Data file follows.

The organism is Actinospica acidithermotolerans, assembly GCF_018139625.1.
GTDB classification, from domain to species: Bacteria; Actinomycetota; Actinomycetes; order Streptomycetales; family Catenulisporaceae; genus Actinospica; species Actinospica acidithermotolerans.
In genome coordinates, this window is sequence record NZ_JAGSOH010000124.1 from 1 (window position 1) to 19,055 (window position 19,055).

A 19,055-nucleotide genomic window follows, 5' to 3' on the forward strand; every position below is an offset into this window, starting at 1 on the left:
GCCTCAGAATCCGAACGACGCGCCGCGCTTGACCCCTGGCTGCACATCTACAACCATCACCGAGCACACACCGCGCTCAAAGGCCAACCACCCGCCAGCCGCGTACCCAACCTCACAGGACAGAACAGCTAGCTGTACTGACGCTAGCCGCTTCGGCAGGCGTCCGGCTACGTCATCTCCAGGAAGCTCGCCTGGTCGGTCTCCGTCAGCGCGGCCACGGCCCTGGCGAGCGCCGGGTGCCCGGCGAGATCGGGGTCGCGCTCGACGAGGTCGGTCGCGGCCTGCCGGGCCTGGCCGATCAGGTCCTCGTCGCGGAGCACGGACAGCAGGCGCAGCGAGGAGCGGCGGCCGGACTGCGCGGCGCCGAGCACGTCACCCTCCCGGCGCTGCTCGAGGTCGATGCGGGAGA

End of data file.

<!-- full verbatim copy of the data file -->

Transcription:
The organism is Actinospica acidithermotolerans, assembly GCF_018139625.1.
GTDB classification, from domain to species: Bacteria; Actinomycetota; Actinomycetes; order Streptomycetales; family Catenulisporaceae; genus Actinospica; species Actinospica acidithermotolerans.
In genome coordinates, this window is sequence record NZ_JAGSOH010000124.1 from 1 (window position 1) to 19,055 (window position 19,055).

A 19,055-nucleotide genomic window follows, 5' to 3' on the forward strand; every position below is an offset into this window, starting at 1 on the left:
GCCTCAGAATCCGAACGACGCGCCGCGCTTGACCCCTGGCTGCACATCTACAACCATCACCGAGCACACACCGCGCTCAAAGGCCAACCACCCGCCAGCCGCGTACCCAACCTCACAGGACAGAACAGCTAGCTGTACTGACGCTAGCCGCTTCGGCAGGCGTCCGGCTACGTCATCTCCAGGAAGCTCGCCTGGTCGGTCTCCGTCAGCGCGGCCACGGCCCTGGCGAGCGCCGGGTGCCCGGCGAGATCGGGGTCGCGCTCGACGAGGTCGGTCGCGGCCTGCCGGGCCTGGCCGATCAGGTCCTCGTCGCGGAGCACGGACAGCAGGCGCAGCGAGGAGCGGCGGCCGGACTGCGCGGCGCCGAGCACGTCACCCTCCCGGCGCTGCTCGAGGTCGATGCGGGAGA